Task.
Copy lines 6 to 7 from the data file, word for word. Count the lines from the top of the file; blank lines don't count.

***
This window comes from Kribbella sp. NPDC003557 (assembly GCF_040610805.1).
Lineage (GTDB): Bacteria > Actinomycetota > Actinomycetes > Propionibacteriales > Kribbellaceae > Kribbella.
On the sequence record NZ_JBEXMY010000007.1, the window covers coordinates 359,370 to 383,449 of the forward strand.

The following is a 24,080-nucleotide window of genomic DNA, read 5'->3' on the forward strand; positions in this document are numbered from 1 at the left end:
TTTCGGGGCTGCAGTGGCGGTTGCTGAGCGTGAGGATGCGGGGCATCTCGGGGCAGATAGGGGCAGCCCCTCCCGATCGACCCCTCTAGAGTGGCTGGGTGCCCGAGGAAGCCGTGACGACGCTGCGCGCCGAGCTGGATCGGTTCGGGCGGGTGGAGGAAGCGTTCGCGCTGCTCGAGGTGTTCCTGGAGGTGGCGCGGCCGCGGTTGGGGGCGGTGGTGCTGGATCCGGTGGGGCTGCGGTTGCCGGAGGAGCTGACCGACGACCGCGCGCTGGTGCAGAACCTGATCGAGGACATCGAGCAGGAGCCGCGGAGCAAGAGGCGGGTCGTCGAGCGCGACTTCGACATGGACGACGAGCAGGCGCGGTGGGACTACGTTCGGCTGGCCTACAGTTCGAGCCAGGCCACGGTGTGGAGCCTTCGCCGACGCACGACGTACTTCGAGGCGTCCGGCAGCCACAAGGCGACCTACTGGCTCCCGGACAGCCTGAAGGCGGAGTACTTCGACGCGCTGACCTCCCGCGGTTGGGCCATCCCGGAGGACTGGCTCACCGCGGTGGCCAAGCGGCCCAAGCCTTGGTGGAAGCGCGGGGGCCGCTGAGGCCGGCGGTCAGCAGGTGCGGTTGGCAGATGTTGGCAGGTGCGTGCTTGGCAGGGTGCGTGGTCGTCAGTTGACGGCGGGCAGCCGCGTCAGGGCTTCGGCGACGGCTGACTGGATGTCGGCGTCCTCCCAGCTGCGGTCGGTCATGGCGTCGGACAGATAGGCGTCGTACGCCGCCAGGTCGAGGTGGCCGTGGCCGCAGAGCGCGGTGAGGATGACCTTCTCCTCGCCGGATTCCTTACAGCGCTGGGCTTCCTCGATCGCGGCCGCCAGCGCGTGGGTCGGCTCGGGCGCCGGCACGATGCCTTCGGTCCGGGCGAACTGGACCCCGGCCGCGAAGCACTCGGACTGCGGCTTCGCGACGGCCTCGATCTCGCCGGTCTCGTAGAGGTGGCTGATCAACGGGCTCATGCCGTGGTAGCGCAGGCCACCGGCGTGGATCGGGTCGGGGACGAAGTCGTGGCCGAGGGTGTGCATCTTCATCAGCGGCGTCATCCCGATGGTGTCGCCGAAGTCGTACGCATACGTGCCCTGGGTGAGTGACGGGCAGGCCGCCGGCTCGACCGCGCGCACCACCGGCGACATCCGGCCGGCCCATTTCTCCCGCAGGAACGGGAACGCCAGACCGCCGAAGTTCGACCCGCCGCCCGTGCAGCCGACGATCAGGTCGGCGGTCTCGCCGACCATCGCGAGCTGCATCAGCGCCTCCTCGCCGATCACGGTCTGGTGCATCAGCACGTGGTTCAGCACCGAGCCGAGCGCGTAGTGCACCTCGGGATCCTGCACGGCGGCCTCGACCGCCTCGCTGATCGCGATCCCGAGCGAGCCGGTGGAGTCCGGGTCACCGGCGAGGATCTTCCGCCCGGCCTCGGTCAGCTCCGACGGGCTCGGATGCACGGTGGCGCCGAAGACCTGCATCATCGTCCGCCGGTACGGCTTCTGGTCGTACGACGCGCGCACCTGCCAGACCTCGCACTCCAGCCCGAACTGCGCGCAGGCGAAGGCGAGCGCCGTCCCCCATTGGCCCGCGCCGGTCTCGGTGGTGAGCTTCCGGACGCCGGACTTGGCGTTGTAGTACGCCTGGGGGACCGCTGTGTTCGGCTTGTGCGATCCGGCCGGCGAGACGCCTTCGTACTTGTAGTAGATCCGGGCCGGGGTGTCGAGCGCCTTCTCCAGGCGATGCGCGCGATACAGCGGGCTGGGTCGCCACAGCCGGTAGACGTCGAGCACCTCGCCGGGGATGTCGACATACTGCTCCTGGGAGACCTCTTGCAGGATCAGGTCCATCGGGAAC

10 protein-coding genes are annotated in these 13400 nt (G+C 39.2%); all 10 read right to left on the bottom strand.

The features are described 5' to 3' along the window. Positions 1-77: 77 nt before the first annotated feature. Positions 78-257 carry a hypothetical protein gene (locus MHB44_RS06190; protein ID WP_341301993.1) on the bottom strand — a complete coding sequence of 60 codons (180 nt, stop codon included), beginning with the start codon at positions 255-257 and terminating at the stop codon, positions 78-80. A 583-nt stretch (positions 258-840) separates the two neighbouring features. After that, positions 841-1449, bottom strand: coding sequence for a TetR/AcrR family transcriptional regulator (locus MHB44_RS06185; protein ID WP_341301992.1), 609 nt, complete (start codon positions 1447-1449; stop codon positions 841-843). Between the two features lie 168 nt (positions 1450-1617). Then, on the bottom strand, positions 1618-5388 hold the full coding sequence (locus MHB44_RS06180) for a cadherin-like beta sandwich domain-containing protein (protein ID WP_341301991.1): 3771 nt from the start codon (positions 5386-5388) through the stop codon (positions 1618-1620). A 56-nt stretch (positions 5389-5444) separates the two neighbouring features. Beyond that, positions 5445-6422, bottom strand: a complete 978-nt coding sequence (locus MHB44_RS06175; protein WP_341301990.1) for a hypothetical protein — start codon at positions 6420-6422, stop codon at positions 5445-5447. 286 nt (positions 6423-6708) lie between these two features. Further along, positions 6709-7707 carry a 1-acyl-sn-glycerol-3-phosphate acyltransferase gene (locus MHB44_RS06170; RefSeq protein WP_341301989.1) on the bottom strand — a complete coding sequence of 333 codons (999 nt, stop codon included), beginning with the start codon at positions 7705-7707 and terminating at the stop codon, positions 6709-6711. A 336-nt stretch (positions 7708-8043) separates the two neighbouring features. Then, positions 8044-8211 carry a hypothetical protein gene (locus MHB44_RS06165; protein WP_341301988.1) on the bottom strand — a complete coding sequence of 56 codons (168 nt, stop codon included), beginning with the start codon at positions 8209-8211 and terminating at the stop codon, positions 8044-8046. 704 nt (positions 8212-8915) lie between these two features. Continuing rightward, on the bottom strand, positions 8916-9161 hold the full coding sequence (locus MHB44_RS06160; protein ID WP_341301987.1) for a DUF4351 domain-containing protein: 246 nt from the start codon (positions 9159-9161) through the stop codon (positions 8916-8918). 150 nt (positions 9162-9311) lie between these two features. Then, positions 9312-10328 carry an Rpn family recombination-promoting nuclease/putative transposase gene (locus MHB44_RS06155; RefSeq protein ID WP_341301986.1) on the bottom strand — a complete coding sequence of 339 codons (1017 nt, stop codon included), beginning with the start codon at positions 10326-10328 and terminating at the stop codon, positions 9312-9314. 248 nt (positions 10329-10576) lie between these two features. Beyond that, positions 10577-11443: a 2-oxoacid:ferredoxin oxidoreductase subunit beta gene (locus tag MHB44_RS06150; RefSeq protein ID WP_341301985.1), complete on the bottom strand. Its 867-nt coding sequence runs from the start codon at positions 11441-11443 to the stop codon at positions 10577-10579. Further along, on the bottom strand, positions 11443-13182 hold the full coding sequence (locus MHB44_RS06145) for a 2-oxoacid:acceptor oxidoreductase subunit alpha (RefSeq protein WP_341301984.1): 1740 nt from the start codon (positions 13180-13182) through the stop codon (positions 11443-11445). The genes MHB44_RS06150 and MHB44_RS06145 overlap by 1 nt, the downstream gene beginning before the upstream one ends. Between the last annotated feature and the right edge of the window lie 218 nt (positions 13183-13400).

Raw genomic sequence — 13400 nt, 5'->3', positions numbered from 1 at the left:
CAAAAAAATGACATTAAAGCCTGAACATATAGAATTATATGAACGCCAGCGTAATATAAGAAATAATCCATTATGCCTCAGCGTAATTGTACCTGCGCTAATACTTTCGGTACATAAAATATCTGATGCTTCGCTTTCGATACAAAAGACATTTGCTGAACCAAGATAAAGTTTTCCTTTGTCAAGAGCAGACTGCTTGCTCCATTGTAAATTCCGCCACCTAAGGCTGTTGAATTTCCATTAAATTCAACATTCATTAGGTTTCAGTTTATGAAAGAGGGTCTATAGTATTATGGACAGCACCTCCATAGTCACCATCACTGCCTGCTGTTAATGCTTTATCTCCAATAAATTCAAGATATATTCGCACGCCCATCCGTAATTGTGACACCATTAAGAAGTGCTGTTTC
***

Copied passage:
10 protein-coding genes are annotated in these 13400 nt (G+C 39.2%); all 10 read right to left on the bottom strand.

The features are described 5' to 3' along the window. Positions 1-77: 77 nt before the first annotated feature. Positions 78-257 carry a hypothetical protein gene (locus MHB44_RS06190; protein ID WP_341301993.1) on the bottom strand — a complete coding sequence of 60 codons (180 nt, stop codon included), beginning with the start codon at positions 255-257 and terminating at the stop codon, positions 78-80. A 583-nt stretch (positions 258-840) separates the two neighbouring features. After that, positions 841-1449, bottom strand: coding sequence for a TetR/AcrR family transcriptional regulator (locus MHB44_RS06185; protein ID WP_341301992.1), 609 nt, complete (start codon positions 1447-1449; stop codon positions 841-843). Between the two features lie 168 nt (positions 1450-1617). Then, on the bottom strand, positions 1618-5388 hold the full coding sequence (locus MHB44_RS06180) for a cadherin-like beta sandwich domain-containing protein (protein ID WP_341301991.1): 3771 nt from the start codon (positions 5386-5388) through the stop codon (positions 1618-1620). A 56-nt stretch (positions 5389-5444) separates the two neighbouring features. Beyond that, positions 5445-6422, bottom strand: a complete 978-nt coding sequence (locus MHB44_RS06175; protein WP_341301990.1) for a hypothetical protein — start codon at positions 6420-6422, stop codon at positions 5445-5447. 286 nt (positions 6423-6708) lie between these two features. Further along, positions 6709-7707 carry a 1-acyl-sn-glycerol-3-phosphate acyltransferase gene (locus MHB44_RS06170; RefSeq protein WP_341301989.1) on the bottom strand — a complete coding sequence of 333 codons (999 nt, stop codon included), beginning with the start codon at positions 7705-7707 and terminating at the stop codon, positions 6709-6711. A 336-nt stretch (positions 7708-8043) separates the two neighbouring features. Then, positions 8044-8211 carry a hypothetical protein gene (locus MHB44_RS06165; protein WP_341301988.1) on the bottom strand — a complete coding sequence of 56 codons (168 nt, stop codon included), beginning with the start codon at positions 8209-8211 and terminating at the stop codon, positions 8044-8046. 704 nt (positions 8212-8915) lie between these two features. Continuing rightward, on the bottom strand, positions 8916-9161 hold the full coding sequence (locus MHB44_RS06160; protein ID WP_341301987.1) for a DUF4351 domain-containing protein: 246 nt from the start codon (positions 9159-9161) through the stop codon (positions 8916-8918). 150 nt (positions 9162-9311) lie between these two features. Then, positions 9312-10328 carry an Rpn family recombination-promoting nuclease/putative transposase gene (locus MHB44_RS06155; RefSeq protein ID WP_341301986.1) on the bottom strand — a complete coding sequence of 339 codons (1017 nt, stop codon included), beginning with the start codon at positions 10326-10328 and terminating at the stop codon, positions 9312-9314. 248 nt (positions 10329-10576) lie between these two features. Beyond that, positions 10577-11443: a 2-oxoacid:ferredoxin oxidoreductase subunit beta gene (locus tag MHB44_RS06150; RefSeq protein ID WP_341301985.1), complete on the bottom strand. Its 867-nt coding sequence runs from the start codon at positions 11441-11443 to the stop codon at positions 10577-10579. Further along, on the bottom strand, positions 11443-13182 hold the full coding sequence (locus MHB44_RS06145) for a 2-oxoacid:acceptor oxidoreductase subunit alpha (RefSeq protein WP_341301984.1): 1740 nt from the start codon (positions 13180-13182) through the stop codon (positions 11443-11445). The genes MHB44_RS06150 and MHB44_RS06145 overlap by 1 nt, the downstream gene beginning before the upstream one ends. Between the last annotated feature and the right edge of the window lie 218 nt (positions 13183-13400).